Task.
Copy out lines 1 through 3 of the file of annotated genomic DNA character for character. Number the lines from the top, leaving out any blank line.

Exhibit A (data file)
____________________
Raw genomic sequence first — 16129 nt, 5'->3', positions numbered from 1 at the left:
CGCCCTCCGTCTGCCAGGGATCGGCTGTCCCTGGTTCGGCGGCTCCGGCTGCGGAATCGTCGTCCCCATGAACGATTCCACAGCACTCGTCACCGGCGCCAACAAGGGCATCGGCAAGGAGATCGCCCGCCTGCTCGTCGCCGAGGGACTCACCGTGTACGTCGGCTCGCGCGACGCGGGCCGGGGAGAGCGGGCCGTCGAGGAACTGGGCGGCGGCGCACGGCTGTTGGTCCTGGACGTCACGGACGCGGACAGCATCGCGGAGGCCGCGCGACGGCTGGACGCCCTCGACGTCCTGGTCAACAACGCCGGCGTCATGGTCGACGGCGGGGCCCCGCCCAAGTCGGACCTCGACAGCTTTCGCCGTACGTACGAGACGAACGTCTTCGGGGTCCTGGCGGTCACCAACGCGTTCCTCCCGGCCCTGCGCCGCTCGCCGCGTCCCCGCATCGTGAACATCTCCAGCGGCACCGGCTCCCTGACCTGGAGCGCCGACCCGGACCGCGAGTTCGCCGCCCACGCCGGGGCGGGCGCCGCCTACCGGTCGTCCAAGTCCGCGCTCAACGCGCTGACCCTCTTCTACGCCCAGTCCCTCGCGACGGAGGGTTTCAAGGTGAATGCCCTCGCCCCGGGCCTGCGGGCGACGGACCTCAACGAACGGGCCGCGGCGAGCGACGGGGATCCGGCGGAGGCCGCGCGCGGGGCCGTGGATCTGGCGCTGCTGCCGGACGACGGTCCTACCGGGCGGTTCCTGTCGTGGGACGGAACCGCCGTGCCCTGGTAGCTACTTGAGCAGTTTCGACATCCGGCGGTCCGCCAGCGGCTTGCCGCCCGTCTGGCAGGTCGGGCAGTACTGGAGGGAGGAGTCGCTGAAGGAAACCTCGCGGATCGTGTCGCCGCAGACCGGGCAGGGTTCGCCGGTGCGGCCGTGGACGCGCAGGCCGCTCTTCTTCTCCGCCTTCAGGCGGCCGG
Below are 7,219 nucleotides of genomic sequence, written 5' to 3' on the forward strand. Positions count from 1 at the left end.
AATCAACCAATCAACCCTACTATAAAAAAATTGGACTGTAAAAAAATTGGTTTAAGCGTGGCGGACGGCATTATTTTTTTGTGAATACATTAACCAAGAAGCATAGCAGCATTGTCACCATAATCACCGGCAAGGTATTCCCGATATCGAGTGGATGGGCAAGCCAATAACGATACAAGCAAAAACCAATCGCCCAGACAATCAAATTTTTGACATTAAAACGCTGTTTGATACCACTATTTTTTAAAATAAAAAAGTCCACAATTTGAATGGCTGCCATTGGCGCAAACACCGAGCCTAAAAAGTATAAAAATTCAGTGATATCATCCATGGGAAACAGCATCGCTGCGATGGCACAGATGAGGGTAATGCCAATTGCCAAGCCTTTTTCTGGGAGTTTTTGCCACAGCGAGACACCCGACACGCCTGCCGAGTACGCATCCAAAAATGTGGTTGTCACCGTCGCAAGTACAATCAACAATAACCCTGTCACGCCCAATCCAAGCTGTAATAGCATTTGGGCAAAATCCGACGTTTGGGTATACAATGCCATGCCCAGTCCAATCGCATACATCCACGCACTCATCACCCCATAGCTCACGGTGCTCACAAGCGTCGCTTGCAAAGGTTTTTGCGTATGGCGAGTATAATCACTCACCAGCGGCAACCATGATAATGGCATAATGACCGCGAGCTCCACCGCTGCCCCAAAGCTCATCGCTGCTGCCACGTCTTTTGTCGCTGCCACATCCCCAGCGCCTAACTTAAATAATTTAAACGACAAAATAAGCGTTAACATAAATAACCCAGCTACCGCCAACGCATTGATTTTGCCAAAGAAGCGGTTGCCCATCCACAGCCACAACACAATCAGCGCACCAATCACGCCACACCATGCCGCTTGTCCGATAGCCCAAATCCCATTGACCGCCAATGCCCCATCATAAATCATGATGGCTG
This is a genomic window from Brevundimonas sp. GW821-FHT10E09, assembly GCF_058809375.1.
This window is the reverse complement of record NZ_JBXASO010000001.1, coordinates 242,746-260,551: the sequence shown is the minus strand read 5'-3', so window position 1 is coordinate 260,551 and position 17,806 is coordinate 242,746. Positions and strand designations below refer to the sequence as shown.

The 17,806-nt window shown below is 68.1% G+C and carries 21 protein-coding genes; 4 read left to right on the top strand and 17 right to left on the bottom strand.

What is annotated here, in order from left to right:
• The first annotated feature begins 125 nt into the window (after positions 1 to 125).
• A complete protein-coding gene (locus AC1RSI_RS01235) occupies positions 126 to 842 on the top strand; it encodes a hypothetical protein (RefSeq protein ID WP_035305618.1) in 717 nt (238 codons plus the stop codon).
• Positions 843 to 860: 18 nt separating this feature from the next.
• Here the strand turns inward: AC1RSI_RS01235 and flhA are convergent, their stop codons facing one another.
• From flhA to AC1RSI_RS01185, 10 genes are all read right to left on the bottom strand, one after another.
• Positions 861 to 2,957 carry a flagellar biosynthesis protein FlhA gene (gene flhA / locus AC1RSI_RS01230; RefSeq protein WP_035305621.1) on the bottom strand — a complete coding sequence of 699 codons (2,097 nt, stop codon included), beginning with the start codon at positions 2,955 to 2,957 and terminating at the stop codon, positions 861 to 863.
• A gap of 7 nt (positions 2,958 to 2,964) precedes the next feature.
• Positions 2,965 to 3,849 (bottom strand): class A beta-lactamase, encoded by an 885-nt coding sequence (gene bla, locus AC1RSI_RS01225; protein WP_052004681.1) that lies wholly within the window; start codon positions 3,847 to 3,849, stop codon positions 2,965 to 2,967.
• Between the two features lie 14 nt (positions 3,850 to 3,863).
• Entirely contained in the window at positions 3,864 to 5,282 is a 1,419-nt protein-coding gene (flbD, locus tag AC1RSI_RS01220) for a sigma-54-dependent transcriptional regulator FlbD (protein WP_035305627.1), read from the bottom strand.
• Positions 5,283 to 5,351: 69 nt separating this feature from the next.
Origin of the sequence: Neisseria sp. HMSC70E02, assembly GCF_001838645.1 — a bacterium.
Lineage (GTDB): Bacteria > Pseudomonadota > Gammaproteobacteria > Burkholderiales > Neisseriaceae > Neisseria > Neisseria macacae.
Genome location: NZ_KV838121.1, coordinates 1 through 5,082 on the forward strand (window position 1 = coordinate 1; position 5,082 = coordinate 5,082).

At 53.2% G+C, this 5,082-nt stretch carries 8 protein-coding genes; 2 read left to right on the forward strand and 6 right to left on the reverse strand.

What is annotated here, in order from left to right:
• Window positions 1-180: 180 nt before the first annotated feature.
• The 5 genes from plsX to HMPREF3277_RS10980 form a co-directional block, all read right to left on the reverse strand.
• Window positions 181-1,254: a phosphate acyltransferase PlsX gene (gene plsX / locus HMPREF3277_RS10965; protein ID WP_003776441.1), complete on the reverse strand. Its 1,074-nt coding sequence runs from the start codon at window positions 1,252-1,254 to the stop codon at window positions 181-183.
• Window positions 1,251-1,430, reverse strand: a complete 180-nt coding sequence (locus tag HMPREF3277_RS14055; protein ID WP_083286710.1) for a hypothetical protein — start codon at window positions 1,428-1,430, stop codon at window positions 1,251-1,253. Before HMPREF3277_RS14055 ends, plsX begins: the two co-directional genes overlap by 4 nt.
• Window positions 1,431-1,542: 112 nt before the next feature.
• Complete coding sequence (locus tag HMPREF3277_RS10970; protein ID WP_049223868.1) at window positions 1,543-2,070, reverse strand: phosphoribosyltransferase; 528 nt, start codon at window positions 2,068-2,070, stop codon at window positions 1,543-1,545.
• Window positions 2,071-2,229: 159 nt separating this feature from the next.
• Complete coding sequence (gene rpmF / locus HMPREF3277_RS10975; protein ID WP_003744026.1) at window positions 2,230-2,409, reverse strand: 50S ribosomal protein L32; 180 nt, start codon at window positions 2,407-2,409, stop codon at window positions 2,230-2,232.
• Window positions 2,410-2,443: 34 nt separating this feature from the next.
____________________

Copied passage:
Raw genomic sequence first — 16129 nt, 5'->3', positions numbered from 1 at the left:
CGCCCTCCGTCTGCCAGGGATCGGCTGTCCCTGGTTCGGCGGCTCCGGCTGCGGAATCGTCGTCCCCATGAACGATTCCACAGCACTCGTCACCGGCGCCAACAAGGGCATCGGCAAGGAGATCGCCCGCCTGCTCGTCGCCGAGGGACTCACCGTGTACGTCGGCTCGCGCGACGCGGGCCGGGGAGAGCGGGCCGTCGAGGAACTGGGCGGCGGCGCACGGCTGTTGGTCCTGGACGTCACGGACGCGGACAGCATCGCGGAGGCCGCGCGACGGCTGGACGCCCTCGACGTCCTGGTCAACAACGCCGGCGTCATGGTCGACGGCGGGGCCCCGCCCAAGTCGGACCTCGACAGCTTTCGCCGTACGTACGAGACGAACGTCTTCGGGGTCCTGGCGGTCACCAACGCGTTCCTCCCGGCCCTGCGCCGCTCGCCGCGTCCCCGCATCGTGAACATCTCCAGCGGCACCGGCTCCCTGACCTGGAGCGCCGACCCGGACCGCGAGTTCGCCGCCCACGCCGGGGCGGGCGCCGCCTACCGGTCGTCCAAGTCCGCGCTCAACGCGCTGACCCTCTTCTACGCCCAGTCCCTCGCGACGGAGGGTTTCAAGGTGAATGCCCTCGCCCCGGGCCTGCGGGCGACGGACCTCAACGAACGGGCCGCGGCGAGCGACGGGGATCCGGCGGAGGCCGCGCGCGGGGCCGTGGATCTGGCGCTGCTGCCGGACGACGGTCCTACCGGGCGGTTCCTGTCGTGGGACGGAACCGCCGTGCCCTGGTAGCTACTTGAGCAGTTTCGACATCCGGCGGTCCGCCAGCGGCTTGCCGCCCGTCTGGCAGGTCGGGCAGTACTGGAGGGAGGAGTCGCTGAAGGAAACCTCGCGGATCGTGTCGCCGCAGACCGGGCAGGGTTCGCCGGTGCGGCCGTGGACGCGCAGGCCGCTCTTCTTCTCCGCCTTCAGGCGGCCGG
Below are 7,219 nucleotides of genomic sequence, written 5' to 3' on the forward strand. Positions count from 1 at the left end.